With different geographical regions at varying stages of the pandemic and many facing the prospect of a tropical storm, organizations are advised to consider planning inventory in diverse locations to minimize the risk of not being able to access or ship the inventory when needed quickly.

3. Know what to prioritize

In times of a crisis, companies are still expected to maintain their service levels and deliver to their end customers. Understanding which products have significant revenue impact, and prioritizing locations that are either used to source components/materials or to manufacture those products, will help organizations streamline and implement their business continuity efforts.

Companies should also liaise with their logistics providers to prioritize and expedite time-sensitive shipments that may be affected by a tropical storm’s path.

4. Establish detailed contingency plans

As tropical storms occur annually, companies should proactively develop hurricane preparedness plans before the storm’s peak season.

The plan should involve establishing alternative communication channels if the power supply and phone connectivity become unavailable, prepositioning emergency fuel in critical locations to ensure backup generators can function in the aftermath of a storm, and having a protocol for employees on what to do during the emergency.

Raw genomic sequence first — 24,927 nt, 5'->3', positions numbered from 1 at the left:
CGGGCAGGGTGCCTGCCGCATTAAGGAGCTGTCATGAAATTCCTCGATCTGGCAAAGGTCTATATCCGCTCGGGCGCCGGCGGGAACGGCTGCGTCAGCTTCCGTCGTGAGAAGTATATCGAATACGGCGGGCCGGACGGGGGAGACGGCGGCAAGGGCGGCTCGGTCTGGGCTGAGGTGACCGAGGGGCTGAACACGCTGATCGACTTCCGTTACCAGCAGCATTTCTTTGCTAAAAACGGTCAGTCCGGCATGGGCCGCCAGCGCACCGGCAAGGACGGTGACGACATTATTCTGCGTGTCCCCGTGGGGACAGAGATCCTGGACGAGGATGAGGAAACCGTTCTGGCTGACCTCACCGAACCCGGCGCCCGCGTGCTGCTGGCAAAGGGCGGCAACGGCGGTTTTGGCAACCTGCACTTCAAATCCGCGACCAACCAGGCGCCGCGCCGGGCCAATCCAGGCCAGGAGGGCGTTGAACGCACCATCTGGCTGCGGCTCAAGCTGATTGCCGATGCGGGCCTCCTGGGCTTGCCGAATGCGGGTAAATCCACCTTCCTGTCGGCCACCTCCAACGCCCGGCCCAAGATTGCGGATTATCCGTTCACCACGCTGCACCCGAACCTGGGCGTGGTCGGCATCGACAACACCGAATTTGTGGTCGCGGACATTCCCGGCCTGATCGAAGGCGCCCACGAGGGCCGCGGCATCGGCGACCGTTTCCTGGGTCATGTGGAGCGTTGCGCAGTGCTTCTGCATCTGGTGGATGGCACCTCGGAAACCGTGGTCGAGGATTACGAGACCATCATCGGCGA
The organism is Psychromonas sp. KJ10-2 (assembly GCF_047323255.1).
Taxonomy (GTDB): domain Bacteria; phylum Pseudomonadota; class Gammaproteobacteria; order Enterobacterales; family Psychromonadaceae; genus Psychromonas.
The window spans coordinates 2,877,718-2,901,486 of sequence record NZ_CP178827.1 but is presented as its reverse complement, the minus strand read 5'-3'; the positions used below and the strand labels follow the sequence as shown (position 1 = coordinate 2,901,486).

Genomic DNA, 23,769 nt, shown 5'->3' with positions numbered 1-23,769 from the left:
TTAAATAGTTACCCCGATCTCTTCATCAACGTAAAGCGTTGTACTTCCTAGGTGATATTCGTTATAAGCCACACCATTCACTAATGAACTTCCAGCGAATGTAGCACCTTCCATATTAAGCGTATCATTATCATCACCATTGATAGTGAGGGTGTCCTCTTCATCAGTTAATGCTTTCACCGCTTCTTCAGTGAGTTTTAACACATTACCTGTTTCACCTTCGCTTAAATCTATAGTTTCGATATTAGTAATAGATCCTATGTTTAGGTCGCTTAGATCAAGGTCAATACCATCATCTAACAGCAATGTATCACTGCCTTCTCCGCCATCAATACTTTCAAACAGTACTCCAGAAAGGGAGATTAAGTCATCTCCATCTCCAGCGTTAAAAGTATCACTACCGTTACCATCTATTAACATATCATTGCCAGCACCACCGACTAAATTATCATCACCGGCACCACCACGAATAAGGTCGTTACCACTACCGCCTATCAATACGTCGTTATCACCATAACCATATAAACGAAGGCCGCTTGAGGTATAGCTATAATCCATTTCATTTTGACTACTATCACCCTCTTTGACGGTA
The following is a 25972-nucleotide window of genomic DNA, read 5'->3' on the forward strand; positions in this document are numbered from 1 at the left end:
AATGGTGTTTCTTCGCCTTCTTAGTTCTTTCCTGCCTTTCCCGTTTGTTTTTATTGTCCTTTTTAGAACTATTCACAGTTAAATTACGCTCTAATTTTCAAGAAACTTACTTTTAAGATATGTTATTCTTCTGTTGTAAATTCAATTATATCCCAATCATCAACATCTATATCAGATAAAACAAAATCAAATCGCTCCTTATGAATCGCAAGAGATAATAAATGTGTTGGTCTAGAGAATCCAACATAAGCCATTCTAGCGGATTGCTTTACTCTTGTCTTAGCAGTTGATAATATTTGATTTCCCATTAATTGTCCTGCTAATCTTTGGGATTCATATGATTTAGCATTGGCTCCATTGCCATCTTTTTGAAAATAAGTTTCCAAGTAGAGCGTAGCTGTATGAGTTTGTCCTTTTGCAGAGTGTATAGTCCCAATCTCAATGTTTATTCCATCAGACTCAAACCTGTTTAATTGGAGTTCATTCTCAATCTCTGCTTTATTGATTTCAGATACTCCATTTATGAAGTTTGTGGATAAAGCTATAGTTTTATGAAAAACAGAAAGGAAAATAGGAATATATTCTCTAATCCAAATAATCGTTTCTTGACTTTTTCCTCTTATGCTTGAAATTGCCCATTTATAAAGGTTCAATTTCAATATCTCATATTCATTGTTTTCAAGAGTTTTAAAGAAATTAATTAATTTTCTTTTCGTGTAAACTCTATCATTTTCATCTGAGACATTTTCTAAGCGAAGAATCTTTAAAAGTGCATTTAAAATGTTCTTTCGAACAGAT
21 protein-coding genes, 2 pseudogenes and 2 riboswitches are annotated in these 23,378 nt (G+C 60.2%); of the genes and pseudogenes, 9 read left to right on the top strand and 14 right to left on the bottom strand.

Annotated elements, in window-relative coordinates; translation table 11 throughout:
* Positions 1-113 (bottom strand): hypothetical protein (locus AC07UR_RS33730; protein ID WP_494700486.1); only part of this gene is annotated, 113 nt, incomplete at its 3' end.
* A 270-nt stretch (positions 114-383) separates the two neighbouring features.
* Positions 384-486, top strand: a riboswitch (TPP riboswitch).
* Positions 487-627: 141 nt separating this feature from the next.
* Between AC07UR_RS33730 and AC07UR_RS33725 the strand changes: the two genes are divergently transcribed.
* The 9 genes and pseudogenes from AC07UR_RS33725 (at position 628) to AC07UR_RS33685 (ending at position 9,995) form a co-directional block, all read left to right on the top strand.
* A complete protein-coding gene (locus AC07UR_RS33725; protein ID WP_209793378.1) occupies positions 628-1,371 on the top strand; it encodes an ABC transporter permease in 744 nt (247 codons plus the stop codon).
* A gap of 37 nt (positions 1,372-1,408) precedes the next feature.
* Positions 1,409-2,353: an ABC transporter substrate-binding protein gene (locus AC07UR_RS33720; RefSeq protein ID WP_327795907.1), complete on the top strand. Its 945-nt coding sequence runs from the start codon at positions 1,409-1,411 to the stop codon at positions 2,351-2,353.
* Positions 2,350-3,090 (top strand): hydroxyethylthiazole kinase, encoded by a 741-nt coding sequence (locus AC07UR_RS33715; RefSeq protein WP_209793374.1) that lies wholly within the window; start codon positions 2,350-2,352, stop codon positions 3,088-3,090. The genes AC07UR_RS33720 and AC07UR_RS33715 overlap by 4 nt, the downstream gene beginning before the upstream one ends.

Scenario planning and establishing protocols can save costs while protecting the organization’s reputation.

5. Keep abreast of storm alerts during peak season

Organizations need to be well-informed of impending storms that may disrupt production lines and shipment delivery.

While the storm’s trajectory and wind speed may change at any given time, it is vital to be aware of the storm forecasts and any preemptive measures being adopted by local authorities, like port closures, shelter-in-place orders, or grounding of flights.

Typhoon Haiyan, which struck the Philippines in 2013, was one of the strongest tropical storms in history.
Typhoon Haiyan, which struck the Philippines in 2013, was one of the strongest tropical storms in history.

Given the connectedness of global supply chain networks, these real-time developments at different destinations, which can be monitored through DHL Resilience360, play an important role in helping companies to plan ahead for the next steps, added Kamal.

6. Maintain effective communication with key partners

To mitigate the impact of a storm, companies should have well-established relationships and communication channels to work collaboratively with material suppliers and freight forwarders.

During a crisis, coordination and communication are necessary to find an effective solution to keep cargo moving.

Suitable risk monitoring tools can also help equip organizations with on-the-ground intelligence on capacity availability and constraints, closure of affected cargo transportation hubs, and the latest information on service cancellations when discussing with key partners on the best course of action.


To explore more on the impact of the upcoming storm season in different regions, visit DHL Resilience360 to download the latest 2020 Hurricane Season Outlook report.